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Expert council formed to advise on food security, grain glut

DATE:2016-06-01       SOURCE:China Daily
 

Updated: 2016-05-31 16:52

 

China has established a council of experts on national food security as the government seeks intellectual support from think tanks to reduce the massive grain surplus and further reform the pricing of staple foods.

 

The council, which includes 28 members from local grain authorities, State-owned grain companies and universities, will advise on major challenges faced with the country's grain production and circulation, said Ren Zhengxiao, head of the State Administration of Grain, at a news conference on Tuesday.

 

"The country's food security situation will remain complicated in the long term, and new challenges will continue to surface in the near future," he said, adding that just because China's grain reserve stands at a historic high does not mean its food security is guaranteed in the long term.

 

Chen Xiwen, deputy head of the Office of Central Rural Work Leading Group, will serve as an adviser to the council, which was established as the country is facing a massive grain surplus and a large price gap between domestic and foreign produce.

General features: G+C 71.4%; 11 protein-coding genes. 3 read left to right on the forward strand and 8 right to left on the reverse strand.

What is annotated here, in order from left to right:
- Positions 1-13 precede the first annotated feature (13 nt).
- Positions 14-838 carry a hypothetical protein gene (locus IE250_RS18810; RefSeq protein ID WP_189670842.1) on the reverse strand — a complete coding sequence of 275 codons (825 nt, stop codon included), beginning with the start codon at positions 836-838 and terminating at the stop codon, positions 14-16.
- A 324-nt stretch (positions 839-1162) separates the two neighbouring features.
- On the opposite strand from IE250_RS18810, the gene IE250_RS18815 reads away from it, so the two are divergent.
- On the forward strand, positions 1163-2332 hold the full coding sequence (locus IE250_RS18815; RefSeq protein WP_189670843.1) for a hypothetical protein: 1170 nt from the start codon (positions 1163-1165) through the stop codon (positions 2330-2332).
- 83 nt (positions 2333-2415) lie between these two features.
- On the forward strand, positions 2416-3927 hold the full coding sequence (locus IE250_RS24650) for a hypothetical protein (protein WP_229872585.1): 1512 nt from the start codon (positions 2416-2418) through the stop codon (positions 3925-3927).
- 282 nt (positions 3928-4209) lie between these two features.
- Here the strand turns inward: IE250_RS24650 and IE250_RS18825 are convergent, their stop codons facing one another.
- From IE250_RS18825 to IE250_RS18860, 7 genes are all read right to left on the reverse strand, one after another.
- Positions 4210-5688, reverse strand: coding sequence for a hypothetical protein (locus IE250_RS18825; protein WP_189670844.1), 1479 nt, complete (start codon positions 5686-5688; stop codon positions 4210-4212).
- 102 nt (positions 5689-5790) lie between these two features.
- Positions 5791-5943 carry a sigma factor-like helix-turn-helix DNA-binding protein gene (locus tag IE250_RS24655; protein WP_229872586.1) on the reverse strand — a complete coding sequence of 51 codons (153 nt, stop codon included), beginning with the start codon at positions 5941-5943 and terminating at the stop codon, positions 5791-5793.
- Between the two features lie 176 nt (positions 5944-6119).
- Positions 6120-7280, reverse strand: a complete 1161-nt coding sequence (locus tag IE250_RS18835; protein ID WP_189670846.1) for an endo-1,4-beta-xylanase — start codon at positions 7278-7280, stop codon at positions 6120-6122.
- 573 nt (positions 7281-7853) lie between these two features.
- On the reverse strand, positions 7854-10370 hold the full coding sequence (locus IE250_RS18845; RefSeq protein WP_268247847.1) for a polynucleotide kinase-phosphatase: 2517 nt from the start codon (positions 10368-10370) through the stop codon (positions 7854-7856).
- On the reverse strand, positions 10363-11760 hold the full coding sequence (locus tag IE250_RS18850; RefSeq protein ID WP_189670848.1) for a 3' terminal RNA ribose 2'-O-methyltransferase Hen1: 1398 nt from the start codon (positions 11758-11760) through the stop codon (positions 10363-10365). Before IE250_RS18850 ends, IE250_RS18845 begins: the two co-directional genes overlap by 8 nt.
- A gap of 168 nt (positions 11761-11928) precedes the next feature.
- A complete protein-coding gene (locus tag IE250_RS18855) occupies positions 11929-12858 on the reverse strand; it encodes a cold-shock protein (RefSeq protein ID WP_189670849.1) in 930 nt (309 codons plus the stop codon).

Zhang Xiaoqiang, former deputy head of the National Development and Reform Commission and chairman of the council, said the grain surplus has posed an unprecedented challenge to the country's food policy, which requires expert counsel.

 

Another function of the council will be to research global grain policy and increase China's say in the making of global food policies.

 

In late March the central government announced that it would scrap its grain stockpiling scheme and allow markets to set prices for the staple food.

 

The huge size of the grain reserve, estimated at 250 million metric tons for corn alone, has also posed severe challenges to the State grain reserve. The United States Department of Agriculture said in a report in April that more than 20 million tons of corn reserves in China are so moldy or deteriorated that they are no longer fit for consumption.

 

Zhang said the huge grain reserve has also resulted in large storage costs, as one kilogram of grain costs about 0.24 yuan ($0.04) to store per year.

 

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